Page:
Have you read about the awful recent garment factory collapse stories in Bangladesh? Do you know what fair trade coffee or what a fair trade banana is? Well, here it is. According to Elizabeth Henderson, an organic farmer for 30 years who helped organize the Domestic Fair Trade Association, "a fair price is the right price with a triple bottom line people-profit-earth."
Fair Trade began with such crops as bananas, coffee and cocoa from South America because the local farmers were being exploited in the interest of a low sale price and the biggest possible profit for Dole or Chiquita or Chock-Full-O'Nuts or whoever else. The idea of Fair Trade is a facet of the "new economics," the newly arising cultural paradigm of watching out for all of us, not just some of us - the health of the farm worker, a fair wage for the farm worker, a sustainable agriculture that does not harm the earth, a healthy product for the consumer, and a fair profit for the banana exporter/importer or cocoa powder maker. See WFTO and Fair Trade USA for more information.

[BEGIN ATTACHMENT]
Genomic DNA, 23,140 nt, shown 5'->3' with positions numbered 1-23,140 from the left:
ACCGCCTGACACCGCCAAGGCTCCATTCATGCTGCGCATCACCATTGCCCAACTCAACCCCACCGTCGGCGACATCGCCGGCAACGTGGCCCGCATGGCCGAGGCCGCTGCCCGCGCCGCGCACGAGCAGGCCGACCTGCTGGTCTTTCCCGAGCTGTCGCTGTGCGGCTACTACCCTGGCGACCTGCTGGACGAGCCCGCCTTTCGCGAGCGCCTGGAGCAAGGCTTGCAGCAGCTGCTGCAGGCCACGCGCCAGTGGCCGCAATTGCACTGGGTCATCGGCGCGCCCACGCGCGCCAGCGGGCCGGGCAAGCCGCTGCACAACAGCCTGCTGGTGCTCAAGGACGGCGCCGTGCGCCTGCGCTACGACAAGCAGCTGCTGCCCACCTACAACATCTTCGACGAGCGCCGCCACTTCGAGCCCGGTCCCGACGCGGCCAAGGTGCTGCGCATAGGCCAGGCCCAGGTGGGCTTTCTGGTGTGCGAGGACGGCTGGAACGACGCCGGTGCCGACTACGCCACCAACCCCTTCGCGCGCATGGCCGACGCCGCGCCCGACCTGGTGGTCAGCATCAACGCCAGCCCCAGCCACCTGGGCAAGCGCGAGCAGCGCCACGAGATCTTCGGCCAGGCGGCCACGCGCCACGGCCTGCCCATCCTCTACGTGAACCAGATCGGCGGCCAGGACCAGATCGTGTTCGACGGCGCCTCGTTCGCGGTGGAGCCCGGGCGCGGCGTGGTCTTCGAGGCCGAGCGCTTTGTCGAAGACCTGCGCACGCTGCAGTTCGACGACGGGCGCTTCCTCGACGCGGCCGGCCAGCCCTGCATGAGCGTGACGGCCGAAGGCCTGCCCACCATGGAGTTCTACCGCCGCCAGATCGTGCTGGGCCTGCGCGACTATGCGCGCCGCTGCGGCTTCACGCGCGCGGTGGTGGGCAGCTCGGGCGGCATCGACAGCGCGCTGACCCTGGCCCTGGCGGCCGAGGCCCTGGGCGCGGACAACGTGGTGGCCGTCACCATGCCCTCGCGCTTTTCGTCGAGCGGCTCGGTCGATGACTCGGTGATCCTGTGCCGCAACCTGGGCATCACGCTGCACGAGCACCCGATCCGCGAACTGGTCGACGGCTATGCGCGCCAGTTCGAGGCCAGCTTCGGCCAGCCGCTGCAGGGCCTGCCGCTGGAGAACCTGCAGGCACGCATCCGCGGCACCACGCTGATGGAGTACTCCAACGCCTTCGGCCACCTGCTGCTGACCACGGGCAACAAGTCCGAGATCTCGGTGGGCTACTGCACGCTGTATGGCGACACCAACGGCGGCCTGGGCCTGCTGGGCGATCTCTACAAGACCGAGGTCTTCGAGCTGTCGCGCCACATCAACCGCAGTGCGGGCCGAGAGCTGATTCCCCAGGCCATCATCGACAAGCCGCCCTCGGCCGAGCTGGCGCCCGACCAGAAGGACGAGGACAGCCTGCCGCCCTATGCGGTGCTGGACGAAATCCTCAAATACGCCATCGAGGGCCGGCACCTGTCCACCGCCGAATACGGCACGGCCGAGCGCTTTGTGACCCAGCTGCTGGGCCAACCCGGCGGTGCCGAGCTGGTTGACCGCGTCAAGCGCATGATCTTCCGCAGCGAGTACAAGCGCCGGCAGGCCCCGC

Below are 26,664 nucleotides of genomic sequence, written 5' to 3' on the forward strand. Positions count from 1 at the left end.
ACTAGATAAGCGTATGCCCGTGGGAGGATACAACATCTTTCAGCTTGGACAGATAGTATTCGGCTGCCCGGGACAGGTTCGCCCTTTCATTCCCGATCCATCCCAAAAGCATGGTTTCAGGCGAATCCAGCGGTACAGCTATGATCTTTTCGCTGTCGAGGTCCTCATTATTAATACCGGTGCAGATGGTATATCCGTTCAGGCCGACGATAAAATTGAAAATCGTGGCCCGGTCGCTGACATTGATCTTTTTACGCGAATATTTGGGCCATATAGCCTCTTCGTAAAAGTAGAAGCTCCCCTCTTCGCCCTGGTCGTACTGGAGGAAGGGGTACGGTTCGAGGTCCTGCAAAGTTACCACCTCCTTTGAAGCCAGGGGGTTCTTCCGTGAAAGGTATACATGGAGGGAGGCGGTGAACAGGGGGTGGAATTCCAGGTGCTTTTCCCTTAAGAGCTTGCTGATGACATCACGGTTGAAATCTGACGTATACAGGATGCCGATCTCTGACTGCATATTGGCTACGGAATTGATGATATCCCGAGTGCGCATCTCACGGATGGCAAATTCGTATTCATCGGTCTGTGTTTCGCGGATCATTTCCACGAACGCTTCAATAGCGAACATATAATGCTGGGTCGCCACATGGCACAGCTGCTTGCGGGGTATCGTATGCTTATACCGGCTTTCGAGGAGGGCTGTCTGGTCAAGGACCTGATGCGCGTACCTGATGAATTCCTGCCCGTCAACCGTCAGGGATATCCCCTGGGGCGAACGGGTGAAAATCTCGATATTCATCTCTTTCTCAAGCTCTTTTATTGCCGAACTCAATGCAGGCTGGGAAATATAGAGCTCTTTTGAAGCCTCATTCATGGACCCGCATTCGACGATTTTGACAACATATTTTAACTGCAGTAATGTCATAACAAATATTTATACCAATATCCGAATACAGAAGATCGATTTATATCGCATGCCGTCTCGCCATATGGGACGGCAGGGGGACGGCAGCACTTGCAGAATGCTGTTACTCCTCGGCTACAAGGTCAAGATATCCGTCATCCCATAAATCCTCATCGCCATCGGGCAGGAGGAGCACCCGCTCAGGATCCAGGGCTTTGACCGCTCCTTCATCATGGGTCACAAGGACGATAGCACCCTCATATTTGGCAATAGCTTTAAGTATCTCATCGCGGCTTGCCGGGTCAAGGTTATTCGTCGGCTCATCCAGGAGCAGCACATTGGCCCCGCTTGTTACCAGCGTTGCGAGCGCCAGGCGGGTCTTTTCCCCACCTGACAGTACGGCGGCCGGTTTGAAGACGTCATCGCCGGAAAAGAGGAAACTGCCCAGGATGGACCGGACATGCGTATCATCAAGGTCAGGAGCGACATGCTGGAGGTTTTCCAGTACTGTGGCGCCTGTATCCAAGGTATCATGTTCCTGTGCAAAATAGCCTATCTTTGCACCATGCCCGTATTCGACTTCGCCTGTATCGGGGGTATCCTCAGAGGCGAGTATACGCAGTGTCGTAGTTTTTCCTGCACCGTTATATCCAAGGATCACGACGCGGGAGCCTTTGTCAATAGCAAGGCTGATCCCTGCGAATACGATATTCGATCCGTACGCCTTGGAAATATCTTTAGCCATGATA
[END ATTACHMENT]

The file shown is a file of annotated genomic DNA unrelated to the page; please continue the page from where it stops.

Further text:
Fair Trade is a win-win situation, all parties involved profit from it; non fair trade is win-lose, because only one side wins. Of course this means that the end product costs a bit more. But what's wrong with that if in the end we all profit from it?
The DFTA (Domestic Fair Trade Association) now promotes the same principles of health, justice and sustainability on a domestic level. And, to complete my loop to the recent garment factory disasters, through all our awakening to these issues the beautiful win-win principles of Fair Trade will surely make a leap to the garment factories abroad so those workers can work in safe buildings and work for fair wages.